I chose to cook it sukiyaki style majority of the time. The last time I had real sukiyaki was 2 years ago in Hokkaido and I had A5 beef (equivalent to MS 12) in a fixed set and it was under S$50 per person. It is impossible to find such price and quality in Singapore since all our beef is imported, so for under $50, this is probably the what you will get.

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Since this is an ala carte buffet, you order everything through the waiter. The service was good and the waiters were always present so I always got what I wanted pretty quickly, but this could also be because the restaurant was super small with indoor capacity of less than 30 pax (make your reservations before coming!). They occasionally came around with this cart which you can pick stuff from.

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To end your meal, each diner gets a choice of 1 cup of gelato. I chose the black sesame which was good in my opinion. They had other flavours like green tea, vanilla and chocolate.

For S$40 after ++, it’s quite a good value for all you can eat semi Japanese steamboat in Singapore. Other competitors set their time limit to 90 or even 70 minutes for dinner, so 120 min is considered quite generous. The quality of ingredients, service and ambiance of the restaurant was above average (average referring to those typical chains in shopping malls) and I did not feel restricted and when the time was up, I just happened to feel naturally full and ready to leave! Of course you can get 10 times better quality and authentic sukiyaki or shabu shabu for S$40 in Japan, but let’s not get there.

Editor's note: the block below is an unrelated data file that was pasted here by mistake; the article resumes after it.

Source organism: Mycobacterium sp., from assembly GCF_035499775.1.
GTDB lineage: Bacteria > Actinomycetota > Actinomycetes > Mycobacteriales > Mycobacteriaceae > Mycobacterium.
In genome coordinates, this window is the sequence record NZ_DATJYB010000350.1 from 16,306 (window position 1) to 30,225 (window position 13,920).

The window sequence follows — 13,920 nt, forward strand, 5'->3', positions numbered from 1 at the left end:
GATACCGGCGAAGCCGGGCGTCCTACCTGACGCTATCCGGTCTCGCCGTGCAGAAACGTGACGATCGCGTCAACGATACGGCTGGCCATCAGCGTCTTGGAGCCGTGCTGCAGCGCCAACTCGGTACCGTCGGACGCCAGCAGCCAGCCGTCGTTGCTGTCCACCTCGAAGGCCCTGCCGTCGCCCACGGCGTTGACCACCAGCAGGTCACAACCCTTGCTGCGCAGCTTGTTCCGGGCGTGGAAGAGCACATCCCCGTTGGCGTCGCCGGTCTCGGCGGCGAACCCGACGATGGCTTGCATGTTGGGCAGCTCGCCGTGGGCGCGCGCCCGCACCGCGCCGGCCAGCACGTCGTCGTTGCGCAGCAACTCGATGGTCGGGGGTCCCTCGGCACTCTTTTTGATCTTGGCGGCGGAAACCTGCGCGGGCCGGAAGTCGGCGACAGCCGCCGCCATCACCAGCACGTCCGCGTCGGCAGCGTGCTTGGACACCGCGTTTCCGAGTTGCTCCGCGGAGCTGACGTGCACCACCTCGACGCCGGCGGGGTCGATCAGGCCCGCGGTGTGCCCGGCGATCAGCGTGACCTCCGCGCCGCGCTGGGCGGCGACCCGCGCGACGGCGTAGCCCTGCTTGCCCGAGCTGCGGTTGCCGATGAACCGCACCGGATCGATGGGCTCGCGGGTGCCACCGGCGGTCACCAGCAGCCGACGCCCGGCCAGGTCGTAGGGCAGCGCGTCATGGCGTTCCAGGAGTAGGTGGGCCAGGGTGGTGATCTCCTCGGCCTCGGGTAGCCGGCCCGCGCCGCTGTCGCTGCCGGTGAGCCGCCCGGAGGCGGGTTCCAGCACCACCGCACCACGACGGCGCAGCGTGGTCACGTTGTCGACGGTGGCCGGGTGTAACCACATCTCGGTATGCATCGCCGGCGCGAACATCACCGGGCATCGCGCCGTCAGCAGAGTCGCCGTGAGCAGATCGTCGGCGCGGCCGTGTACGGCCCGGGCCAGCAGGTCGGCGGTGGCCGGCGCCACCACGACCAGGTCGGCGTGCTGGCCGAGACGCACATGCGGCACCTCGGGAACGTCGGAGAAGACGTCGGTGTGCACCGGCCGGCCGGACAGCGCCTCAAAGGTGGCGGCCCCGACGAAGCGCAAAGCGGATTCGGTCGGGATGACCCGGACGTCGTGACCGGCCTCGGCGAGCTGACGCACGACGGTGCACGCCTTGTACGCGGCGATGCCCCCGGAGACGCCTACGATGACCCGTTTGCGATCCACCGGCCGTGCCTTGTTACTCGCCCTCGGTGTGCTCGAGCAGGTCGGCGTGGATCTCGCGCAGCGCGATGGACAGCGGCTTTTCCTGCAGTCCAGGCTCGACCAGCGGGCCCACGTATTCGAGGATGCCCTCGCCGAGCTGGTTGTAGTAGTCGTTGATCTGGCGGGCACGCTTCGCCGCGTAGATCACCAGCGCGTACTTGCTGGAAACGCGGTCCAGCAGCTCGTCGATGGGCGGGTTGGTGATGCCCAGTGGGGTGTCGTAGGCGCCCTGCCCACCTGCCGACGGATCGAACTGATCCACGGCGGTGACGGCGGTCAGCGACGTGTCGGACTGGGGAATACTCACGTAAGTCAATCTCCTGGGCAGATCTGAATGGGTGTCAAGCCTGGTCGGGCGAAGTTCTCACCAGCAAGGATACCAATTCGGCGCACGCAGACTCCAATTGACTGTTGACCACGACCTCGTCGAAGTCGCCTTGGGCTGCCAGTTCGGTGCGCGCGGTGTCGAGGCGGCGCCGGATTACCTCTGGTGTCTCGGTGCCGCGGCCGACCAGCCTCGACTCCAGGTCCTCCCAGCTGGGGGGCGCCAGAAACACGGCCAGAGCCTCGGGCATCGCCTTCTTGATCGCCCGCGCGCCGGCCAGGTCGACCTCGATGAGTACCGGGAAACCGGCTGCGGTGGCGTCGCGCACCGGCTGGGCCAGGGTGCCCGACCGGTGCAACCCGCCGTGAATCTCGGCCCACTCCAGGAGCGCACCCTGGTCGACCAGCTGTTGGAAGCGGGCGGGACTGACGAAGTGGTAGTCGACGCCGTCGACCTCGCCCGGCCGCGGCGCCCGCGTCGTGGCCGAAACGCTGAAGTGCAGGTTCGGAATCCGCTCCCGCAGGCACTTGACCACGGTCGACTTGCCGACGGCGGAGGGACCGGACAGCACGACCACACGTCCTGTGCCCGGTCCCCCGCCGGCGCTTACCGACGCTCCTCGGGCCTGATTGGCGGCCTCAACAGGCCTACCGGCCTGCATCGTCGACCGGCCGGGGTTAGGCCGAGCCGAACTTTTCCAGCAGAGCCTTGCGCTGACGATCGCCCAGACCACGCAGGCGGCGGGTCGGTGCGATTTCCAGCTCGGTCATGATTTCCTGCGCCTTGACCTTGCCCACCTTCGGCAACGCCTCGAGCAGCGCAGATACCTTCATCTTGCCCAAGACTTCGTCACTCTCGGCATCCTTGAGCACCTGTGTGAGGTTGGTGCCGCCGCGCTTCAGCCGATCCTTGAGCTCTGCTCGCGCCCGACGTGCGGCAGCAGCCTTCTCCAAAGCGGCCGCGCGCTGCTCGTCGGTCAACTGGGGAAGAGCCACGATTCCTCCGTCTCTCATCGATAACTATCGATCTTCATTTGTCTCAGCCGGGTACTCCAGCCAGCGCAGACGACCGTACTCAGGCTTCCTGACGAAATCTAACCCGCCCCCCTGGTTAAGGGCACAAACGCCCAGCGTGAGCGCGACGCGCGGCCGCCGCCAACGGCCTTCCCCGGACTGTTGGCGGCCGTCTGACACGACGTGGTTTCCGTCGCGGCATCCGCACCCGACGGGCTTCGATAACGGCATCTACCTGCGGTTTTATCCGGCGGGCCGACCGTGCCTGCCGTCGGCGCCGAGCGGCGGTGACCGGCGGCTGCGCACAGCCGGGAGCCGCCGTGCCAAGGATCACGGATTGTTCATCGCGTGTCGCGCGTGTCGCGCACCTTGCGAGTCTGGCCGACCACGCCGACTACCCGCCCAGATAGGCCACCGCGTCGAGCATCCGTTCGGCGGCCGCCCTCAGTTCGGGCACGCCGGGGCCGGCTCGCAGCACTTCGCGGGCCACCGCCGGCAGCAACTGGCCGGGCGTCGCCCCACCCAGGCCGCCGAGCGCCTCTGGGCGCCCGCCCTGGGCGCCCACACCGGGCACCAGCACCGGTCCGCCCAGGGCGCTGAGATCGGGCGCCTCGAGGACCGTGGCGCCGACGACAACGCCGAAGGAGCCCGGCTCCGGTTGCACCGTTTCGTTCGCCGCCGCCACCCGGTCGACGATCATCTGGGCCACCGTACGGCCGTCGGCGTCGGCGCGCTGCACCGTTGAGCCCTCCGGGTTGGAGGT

If I were to come here again, I would make my meal fully sukiyaki style. I feel that if you want to have Chinese steamboat you might as well do it at the many Chinese steamboat restaurants in Singapore and you can easily get that within $40.

Ambiance: 7/10
Food: 7/10
Value: 7/10
Overall: A value for money semi-Japanese hotpot buffet option in Singapore

11 Tanjong Katong Rd
#01-14 OneKM
Singapore 437157

Tel: 63624002

Daily: 12pm – 11pm (Last order 10:15pm)